June 11, 2007

Sometimes those phone calls come at just the right time. I've been without a Mustang driver for way too long. I temporarily gave up the GT 500 dream and focused on the Fox 500 reality. Still, the waiting game was killing me. Then the call came in from our local Ford press fleet. They were bringing a GT 500. I could park the SVT Focus and see how it felt to have a GT 500. It's a double-edged sword because I'd get a taste and have to give it back, but I needed a rear-drive V-8 fix.

I've spent more time in GT 500s than most people who don't own one. I drove preproduction prototypes, I drove the real thing at the Dearborn Proving Grounds, and I beat on this press car around the road course at Moroso Motorsports Park. The only thing I hadn't really done was spend an extended period of time driving one in the real world. That's why it's nice sometimes that the Floridian press fleet is slightly behind the pace of the frenetic California and Detroit fleets. It means we are able to forget our earlier impressions from those heady high-speed venues and reflect on the car's value on the street.

After jumping in the GT 500, I knew how it felt to transform from Bruce Banner into the Hulk. I would tolerate traffic in the Focus because I had no choice but to put up with it. But in the GT 500, everyone was in my way. All I wanted was clear asphalt and my foot to the floor. Sure, the car is heavy and the power is somewhat muted by the electronics, but it feels a lot faster in the real world. It reminded me of my brief time in a torquey Dodge Viper years ago. Similar to getting a fix, all you want to do is feel that torque push you back.

What became immediately apparent was those rear Goodyears still aren't wide enough, even though Carroll Shelby encouraged the SVT boys to step up to the 285s out back. Even with the GT 500's sporty traction control engaged, the car annihilates the rear tires on the one-two shift. Without as much computer meddling, the traction is even more hopeless. The GT 500 is a good candidate for factory drag radials if there ever was one. I haven't driven a modded GT 500 yet, but I can only imagine the sort of tire smoke those awakened monsters generate.

As many longtime 5.0&SF readers know, my dad owns a Z-51-equipped C6 Vette.It's a nice car for sure, but even he was intrigued by the Shelby. I agreed that if I had one handy, I'd bring it by. So, I showed up and handed him the keys. With nearly the whole family aboard, he was nonplussed by the car's performance, saying "It doesn't feel as fast as my Corvette." I quickly retorted, "Do you ever have four people in your car?" Of course, that's physically impossible, but he got the point. Dad gave the GT 500 high marks for its ride quality and ease of shifting-the Vette still has a T56, while the GT 500 sports the newer TR-6060-which surprised even me.

After dropping off my mom and son, we found a lonely stretch of road. I banged the GT 500 through four gears. I could've sworn I saw him grab for the armrest, but I asked anyway: "Now does it feel as fast as your Corvette?" He actually agreed that it did.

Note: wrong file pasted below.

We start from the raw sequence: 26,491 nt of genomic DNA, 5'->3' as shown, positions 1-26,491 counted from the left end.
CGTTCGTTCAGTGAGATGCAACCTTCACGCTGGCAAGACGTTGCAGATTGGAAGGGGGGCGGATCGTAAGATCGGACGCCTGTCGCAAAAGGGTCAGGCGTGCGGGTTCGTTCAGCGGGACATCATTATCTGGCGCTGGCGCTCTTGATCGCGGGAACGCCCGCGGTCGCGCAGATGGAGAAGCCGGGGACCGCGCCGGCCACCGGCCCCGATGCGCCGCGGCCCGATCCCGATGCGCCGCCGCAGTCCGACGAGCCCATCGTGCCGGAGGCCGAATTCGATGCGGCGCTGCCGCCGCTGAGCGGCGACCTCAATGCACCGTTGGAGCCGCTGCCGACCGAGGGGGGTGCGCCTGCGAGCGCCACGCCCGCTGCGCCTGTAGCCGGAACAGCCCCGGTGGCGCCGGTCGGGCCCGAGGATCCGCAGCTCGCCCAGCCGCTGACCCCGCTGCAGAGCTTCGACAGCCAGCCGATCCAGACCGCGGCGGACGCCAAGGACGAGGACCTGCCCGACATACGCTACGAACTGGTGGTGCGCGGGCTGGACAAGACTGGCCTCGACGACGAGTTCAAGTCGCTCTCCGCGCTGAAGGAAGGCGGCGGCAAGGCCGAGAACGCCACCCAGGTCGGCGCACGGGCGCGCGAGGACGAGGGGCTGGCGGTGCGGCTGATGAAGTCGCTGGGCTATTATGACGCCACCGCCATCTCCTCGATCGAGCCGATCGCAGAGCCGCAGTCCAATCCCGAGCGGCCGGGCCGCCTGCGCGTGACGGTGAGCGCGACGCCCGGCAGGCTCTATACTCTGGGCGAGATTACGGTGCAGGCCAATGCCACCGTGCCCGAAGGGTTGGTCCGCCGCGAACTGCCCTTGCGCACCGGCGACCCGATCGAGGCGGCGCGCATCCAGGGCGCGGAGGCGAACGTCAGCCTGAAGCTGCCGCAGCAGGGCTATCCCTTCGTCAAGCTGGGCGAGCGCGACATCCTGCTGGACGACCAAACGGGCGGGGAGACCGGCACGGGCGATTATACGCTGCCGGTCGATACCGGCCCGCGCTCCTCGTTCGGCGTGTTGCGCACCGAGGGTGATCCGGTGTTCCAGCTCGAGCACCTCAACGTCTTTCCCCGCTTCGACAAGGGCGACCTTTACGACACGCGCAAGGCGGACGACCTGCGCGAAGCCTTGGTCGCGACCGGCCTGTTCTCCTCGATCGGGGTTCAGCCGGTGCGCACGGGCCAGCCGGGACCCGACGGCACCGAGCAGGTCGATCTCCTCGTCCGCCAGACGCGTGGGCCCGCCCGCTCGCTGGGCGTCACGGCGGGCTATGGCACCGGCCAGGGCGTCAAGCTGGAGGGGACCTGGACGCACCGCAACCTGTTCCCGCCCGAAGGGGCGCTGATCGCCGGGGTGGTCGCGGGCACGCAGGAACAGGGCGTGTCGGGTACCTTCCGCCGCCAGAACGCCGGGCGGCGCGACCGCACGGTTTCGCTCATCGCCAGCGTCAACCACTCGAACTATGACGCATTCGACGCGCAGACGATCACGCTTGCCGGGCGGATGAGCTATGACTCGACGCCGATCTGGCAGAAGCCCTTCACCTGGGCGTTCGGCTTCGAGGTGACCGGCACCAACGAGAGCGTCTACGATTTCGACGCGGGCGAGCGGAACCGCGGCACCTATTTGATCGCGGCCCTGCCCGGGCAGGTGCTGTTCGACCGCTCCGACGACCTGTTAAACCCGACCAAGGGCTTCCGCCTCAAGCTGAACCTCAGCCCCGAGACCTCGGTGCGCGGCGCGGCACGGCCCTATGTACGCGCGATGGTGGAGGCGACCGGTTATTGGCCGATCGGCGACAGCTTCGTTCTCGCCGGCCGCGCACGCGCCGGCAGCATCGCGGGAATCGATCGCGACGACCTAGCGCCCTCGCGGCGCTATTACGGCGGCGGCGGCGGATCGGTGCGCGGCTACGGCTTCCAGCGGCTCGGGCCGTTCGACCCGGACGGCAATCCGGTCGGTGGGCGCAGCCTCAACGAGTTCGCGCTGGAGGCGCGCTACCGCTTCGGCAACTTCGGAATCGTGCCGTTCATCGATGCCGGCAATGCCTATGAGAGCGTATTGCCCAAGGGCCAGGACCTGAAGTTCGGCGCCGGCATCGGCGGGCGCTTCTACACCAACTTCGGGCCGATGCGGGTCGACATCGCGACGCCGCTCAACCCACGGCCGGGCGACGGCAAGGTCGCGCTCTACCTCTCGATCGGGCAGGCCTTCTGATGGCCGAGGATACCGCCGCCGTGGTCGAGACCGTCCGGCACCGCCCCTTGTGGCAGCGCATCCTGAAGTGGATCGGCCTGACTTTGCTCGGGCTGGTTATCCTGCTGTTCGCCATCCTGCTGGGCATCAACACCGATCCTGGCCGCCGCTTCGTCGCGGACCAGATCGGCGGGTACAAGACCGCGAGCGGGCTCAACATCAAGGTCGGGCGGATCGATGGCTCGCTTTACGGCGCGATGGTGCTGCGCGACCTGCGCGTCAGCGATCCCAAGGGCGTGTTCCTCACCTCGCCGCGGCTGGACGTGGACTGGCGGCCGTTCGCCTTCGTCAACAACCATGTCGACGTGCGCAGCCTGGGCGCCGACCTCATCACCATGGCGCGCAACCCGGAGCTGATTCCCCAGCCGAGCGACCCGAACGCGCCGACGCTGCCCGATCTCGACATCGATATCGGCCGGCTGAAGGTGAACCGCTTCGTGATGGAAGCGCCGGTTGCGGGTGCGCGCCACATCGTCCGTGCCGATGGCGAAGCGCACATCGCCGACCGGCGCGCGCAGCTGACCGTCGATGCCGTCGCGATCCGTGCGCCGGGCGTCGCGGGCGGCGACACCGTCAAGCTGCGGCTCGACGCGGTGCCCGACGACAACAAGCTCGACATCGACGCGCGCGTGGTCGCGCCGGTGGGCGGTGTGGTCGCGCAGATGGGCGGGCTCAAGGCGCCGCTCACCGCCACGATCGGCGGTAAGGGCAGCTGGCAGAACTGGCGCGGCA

Of course, that the GT 500 is fast is no surprise, and the car didn't provide many surprises from my earlier experiences. It's adequately balanced despite the weighty hardware over the frontend. Likewise, the braking and cornering is great for a 4,000-pound ride. With more time between the car's debut and my latest ride, the interior is what could use the most help. The seats are better than I remember, but even with the GT 500 Premier Trim Package, the interior doesn't deliver on the upscale promise the pricing on these cars should merit.

In all, the GT 500 is a faster version of every Mustang I have ever enjoyed. It's a great car stock, but it can be so much more with a few modifications. Of course, that's the beauty of Mustangs in general, and the thing that keeps this magazine coming to you every month. If only we could drive one of these every month.

On The DynoSadly, the timing of our GT 500 ride didn't coincide with one of our testing days at Bradenton Motorsports Park. But we did get the chance to strap her down to our in-house Mustang Dyno (www.mustangdyne.com) to see what more than 12,000 miles of hard media break-in miles would do for the car's performance. Wanting to see what the best possible number could be, we tied the car down in the morning and let it sit. We're not supposed to disturb the copy editors with dyno testing during the day, anyway.

With the car ice cold, it laid down 442 hp and 430 lb-ft of torque to the rear wheels as read off the graph, which picks up more points of resolution, hence the slightly lower numbers on our chart. On the second back-to-back pull, the coolant temp went up slightly and the horsepower dropped to 436; the torque picked up to 433. For the dyno geeks out there, we used a horsepower at 50 number-which indicates the car's aerodynamics to the dyno-of 14.8 and a vehicle weight of 3,900 pounds. Mustang Dynos load the car to resemble real-world conditions, so they often read lower than nonloading dynos. Either way, the numbers impressed.